Dissertation Abstract

Health Maintenance Organizations (Hmos), National Committee On Quality Assurance (Ncqa) Accreditation Standards, and Public Interest Regulation

Publication Number:  AT3036973
Author:  Fischer-McKee, Mary
School:  Walden University
Date:  2002
Pages:  86
Subject:  Management

This study compared HMOs with and without NCQA accreditation, based on data gathered from the HCIA-Sachs HMO and NCQA Quality Compass databases, to determine if NCQA accreditation status was significantly related to an HMO's ability to perform in the areas of identified by the literature as public concerns. A review of the literature found that no substantive research had been undertaken to test the NCQA accreditation process for its fitness as a regulatory model with regard to its ability to address the concerns of the public. The literature identified as the public's main concerns HMO profit motive and limits placed on hospital and physician care. The literature also identified two organizational characteristics that might impact an HMO's decision to become accredited. Those characteristics were identified as HMO age and HMO size, in terms of total enrollment.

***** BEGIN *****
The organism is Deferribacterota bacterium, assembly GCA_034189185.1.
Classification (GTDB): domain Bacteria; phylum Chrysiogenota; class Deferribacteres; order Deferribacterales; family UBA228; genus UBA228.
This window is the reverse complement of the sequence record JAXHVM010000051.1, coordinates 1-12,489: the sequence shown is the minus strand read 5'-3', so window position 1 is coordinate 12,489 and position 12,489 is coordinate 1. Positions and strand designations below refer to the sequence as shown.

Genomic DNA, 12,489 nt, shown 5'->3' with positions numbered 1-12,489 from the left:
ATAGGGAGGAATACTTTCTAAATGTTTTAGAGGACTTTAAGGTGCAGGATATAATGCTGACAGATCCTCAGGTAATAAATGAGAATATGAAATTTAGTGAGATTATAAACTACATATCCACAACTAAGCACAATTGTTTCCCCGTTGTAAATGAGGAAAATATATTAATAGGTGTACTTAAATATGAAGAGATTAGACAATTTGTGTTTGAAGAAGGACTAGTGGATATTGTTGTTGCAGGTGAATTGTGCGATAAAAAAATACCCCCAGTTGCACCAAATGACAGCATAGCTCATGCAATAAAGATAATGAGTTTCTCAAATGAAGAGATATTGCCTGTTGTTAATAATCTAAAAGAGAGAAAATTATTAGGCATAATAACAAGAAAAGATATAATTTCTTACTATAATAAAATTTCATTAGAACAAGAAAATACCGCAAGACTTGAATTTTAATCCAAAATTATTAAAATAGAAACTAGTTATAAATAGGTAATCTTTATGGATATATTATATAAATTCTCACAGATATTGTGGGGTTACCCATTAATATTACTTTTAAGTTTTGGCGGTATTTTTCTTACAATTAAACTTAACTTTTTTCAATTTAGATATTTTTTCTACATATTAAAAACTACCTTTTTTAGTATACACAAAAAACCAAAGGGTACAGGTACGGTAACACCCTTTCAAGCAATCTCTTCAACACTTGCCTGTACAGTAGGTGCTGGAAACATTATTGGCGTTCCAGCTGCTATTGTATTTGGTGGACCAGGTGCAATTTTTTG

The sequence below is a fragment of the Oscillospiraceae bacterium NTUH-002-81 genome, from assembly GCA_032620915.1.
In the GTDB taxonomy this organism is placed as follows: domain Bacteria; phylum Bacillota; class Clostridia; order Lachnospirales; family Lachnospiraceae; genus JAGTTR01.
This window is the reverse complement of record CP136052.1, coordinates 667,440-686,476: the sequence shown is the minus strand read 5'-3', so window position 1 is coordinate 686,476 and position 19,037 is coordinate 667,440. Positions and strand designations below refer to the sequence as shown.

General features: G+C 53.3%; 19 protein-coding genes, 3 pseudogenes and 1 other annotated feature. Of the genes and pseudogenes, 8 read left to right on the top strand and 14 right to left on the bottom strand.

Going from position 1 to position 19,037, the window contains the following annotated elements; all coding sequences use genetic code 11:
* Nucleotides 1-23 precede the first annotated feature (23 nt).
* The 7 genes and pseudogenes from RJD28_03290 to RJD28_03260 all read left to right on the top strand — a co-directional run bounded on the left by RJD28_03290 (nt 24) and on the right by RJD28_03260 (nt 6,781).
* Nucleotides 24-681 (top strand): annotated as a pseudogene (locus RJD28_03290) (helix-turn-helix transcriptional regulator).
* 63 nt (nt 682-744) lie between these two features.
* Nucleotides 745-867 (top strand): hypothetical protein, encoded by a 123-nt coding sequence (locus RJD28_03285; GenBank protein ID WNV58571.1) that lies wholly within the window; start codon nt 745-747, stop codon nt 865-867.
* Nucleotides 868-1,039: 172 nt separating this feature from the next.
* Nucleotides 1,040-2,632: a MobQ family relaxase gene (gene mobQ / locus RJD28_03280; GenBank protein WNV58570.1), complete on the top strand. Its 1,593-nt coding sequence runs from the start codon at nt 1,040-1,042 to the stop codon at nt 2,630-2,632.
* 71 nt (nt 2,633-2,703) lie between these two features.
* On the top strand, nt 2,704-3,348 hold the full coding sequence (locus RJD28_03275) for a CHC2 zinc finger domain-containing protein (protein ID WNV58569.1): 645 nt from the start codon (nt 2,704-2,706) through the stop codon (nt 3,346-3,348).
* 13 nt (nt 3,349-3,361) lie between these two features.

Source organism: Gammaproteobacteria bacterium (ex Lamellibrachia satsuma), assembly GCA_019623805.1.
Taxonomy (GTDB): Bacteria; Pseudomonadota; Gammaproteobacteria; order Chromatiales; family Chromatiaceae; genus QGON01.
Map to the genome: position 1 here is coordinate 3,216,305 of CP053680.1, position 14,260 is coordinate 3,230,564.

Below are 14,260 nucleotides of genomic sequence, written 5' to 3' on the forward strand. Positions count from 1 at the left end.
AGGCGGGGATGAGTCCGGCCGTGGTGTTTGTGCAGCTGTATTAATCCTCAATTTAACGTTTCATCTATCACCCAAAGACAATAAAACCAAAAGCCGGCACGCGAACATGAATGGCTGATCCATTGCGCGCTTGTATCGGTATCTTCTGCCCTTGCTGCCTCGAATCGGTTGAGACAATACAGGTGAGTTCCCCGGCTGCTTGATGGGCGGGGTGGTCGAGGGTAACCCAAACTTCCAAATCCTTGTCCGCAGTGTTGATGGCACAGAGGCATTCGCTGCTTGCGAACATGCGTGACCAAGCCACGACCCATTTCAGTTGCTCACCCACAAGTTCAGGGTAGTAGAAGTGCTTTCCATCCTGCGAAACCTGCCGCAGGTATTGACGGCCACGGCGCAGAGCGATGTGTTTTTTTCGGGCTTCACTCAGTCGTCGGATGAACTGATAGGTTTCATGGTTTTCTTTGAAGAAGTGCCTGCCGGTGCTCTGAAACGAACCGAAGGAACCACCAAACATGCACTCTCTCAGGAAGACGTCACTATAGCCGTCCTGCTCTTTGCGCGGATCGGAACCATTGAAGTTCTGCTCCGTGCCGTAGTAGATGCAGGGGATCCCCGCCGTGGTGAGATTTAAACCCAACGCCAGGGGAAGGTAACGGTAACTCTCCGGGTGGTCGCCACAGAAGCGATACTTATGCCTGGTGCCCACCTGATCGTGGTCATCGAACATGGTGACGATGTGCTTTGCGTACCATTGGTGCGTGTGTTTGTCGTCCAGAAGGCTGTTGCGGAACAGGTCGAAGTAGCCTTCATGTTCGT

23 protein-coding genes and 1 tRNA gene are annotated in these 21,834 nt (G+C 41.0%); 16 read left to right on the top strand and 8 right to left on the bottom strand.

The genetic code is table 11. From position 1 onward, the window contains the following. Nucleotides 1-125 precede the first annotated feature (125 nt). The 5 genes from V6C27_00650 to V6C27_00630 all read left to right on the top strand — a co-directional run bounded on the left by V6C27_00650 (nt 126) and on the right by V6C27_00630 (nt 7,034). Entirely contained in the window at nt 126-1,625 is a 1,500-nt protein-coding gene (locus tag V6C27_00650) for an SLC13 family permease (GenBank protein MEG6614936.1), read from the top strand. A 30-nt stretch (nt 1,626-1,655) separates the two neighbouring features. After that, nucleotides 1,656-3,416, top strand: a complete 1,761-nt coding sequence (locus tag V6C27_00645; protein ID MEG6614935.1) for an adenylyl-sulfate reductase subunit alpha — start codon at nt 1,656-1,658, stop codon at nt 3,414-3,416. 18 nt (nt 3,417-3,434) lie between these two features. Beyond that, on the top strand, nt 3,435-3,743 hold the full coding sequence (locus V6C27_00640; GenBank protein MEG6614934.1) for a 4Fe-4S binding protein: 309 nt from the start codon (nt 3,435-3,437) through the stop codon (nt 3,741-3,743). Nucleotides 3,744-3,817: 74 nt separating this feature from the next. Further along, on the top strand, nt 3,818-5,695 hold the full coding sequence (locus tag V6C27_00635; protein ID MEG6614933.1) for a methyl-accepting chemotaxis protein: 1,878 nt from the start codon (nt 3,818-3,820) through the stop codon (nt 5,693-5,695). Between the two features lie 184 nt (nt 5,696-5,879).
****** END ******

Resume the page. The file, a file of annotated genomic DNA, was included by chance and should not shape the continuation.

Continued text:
The study sample included 595 HMOs (N = 595). Each of the sample HMOs was cross-referenced with the NCQA Quality Compass database to determine the accreditation status of the each HMO. The sample was limited to HMOs for which the respective state departments of insurance required the disclosure of the variables under study (i.e., medical expense, administrative expense, total HMO revenue, beddays per 1,000 HMO enrollees, physician encounters per 1,000 enrollees, nonphysician encounters per 1,000 enrollees, HMO age, and HMO size). t tests found no significant differences between HMOs with and without NCQA accreditation with respect to the variables identified in the literature as public concerns or interests; however, significant relationships existed between NCQA accreditation status and HMO organizational characteristics studied (HMO age and HMO size). The study concluded with a summary of the findings and made suggestions for future research on the HMO industry and regulation in the public interest.

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